This summer, live music will benefit Montana’s famed Blackfoot River. That’s because Montana Trout Unlimited and Logjam Presents, owners of Missoula’s new KettleHouse Amphitheater, on the banks of the iconic Blackfoot River, are partnering to raise money to continue improving the health of the Blackfoot.
For more than a hundred years, the confluence of the Blackfoot River and the Clark Fork River was drowned behind a dam. As its name implied, the Milltown Dam was built to provide hydroelectric power to the largest wood processing operation in western Montana. The dam was removed in 2008 as part of the country’s largest Superfund cleanup effort, allowing native westslope cutthroat and bull trout to migrate freely through the confluence for the first time in a century.
Montana Trout Unlimited is part of a new partnership to help conserve, protect, and restore even more of the iconic Blackfoot River. Logjam’s charitable Foundation will donate $1 from each ticket sold to all 15 of the outdoor shows at the amphitheater this summer, five percent of bar sales during the shows, and all the profits from Blackfoot River fund merchandise, as well as provide concert goers with the opportunity to give directly. The goal for the first year is to raise more than $100,000.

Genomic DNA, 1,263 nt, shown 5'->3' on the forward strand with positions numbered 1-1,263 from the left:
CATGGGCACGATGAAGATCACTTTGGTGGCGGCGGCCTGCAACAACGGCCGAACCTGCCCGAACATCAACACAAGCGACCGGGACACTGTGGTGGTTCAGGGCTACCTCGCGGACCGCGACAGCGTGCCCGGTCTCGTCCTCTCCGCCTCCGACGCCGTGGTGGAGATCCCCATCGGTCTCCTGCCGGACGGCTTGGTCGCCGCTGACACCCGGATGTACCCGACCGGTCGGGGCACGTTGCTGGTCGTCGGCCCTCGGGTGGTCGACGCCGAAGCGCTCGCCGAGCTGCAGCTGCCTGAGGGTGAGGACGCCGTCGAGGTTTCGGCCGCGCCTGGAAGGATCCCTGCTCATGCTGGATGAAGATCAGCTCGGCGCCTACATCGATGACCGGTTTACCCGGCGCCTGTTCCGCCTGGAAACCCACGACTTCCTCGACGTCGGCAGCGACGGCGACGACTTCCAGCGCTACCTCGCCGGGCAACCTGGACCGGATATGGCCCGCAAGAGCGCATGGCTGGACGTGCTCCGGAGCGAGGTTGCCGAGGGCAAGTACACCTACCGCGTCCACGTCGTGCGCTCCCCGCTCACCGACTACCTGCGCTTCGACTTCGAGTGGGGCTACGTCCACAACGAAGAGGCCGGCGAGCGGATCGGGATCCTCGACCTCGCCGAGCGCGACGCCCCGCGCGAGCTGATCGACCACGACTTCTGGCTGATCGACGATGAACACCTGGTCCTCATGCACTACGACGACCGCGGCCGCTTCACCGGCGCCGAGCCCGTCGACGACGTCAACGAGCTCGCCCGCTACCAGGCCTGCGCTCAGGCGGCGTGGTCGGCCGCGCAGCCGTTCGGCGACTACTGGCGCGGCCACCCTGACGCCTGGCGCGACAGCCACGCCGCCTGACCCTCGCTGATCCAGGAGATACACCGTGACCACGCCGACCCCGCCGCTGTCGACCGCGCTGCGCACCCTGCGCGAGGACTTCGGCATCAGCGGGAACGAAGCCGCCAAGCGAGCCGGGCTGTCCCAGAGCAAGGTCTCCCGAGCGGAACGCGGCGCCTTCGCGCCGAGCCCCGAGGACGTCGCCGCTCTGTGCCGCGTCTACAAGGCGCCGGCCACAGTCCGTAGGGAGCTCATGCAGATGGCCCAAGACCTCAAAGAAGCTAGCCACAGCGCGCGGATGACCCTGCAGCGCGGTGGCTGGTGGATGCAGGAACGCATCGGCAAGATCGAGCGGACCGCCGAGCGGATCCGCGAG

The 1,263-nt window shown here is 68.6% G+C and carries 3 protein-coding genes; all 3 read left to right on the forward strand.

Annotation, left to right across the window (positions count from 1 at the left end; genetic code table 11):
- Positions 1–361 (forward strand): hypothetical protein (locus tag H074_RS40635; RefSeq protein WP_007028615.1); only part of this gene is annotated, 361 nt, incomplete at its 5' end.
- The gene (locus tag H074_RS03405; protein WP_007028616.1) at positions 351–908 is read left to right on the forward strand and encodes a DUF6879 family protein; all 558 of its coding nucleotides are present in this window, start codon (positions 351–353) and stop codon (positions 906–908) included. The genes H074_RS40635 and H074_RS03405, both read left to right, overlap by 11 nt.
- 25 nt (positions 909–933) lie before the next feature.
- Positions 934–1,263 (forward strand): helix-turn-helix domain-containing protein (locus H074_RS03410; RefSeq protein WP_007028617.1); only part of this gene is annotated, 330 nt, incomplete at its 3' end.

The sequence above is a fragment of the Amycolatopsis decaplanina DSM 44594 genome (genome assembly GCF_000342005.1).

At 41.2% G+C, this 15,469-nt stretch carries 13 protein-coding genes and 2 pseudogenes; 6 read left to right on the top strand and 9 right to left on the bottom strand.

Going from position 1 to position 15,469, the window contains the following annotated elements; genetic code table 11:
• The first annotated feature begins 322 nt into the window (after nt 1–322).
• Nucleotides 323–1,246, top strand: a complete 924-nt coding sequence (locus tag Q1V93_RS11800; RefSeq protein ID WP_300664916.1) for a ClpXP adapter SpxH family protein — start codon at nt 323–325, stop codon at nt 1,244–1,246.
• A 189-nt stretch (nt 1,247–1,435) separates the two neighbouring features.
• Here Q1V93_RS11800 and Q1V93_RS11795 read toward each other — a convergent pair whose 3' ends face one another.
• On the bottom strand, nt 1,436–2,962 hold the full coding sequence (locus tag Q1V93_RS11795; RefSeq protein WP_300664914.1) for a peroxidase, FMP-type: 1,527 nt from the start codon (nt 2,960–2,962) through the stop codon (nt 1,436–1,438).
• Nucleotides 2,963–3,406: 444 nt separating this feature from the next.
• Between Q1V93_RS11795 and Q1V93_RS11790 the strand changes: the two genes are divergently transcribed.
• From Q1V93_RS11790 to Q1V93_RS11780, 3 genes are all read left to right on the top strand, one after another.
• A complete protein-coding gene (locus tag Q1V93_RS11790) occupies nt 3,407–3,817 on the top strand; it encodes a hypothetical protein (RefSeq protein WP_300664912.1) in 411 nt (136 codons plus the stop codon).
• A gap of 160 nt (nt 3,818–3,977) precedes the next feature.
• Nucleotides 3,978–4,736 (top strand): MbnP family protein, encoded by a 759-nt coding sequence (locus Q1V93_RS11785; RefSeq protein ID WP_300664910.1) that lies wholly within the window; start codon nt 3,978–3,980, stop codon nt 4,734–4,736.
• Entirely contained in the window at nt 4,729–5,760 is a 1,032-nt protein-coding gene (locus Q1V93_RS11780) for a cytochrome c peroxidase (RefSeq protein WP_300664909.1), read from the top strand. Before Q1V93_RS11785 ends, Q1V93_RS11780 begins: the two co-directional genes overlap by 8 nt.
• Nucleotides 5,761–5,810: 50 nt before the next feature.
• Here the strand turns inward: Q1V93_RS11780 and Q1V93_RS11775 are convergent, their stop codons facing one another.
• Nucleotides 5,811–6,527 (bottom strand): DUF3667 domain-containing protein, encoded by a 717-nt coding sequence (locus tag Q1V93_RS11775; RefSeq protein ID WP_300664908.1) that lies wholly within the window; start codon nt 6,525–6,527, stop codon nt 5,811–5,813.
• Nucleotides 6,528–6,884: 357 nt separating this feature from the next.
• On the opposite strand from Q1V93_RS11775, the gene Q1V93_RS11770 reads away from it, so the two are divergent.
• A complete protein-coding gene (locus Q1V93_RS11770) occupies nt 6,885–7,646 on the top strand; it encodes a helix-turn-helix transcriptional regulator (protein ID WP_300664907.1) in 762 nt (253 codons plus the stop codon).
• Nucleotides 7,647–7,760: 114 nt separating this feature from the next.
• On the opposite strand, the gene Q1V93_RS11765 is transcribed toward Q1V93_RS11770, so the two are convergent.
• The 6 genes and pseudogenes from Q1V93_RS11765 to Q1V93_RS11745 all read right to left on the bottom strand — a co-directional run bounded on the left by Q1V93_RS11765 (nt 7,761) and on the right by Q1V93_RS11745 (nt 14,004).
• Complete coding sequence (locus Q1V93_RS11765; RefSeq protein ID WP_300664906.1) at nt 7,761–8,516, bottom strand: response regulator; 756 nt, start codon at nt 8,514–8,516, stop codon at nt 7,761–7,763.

The Big Blackfoot is reknown for its wild, free-stone nature, and its trout angling. But it hasn’t always been so good. The “high jumping” native trout of Norman Maclean’s day and the “the big river” that held them had been, by the 1980s, hammered by headwater mine contamination, clear-cutting of the river’s forested hillsides, and overharvest. By the time bull trout were designated as threatened in 1996, the Blackfoot was on the mend due, in large part, to watershed-based groups of local residents, including a hearty chapter of Trout Unlimited. For the last 15 years, TU project manager Ryen Neudecker has worked for the Big Blackfoot Chapter of Trout Unlimited to continue healing the river.
MTU’s new partnership will help fund BBCTU and Ryen’s work reconnecting tributaries, restoring damaged streams and floodplains, and working with landowners to increase water use efficiency so more cold, clean water flows into the Blackfoot. We will work with other partners, such as state and federal agencies, to identify and fund projects that benefit the river’s trout habitat and fishery. Money generated by this creative fund will also go to defending the Blackfoot from the kind of poor management and unhealthy uses from which it is only recently recovering.
For more information about Blackfoot River Fund and the Logjam Presents summer concert series, check out: https://logjampresents.com/blackfoot-river-fund/. Also stay connected with this great partnership via MTU’s website, or call us anytime at (406) 543-0054.
— David Brooks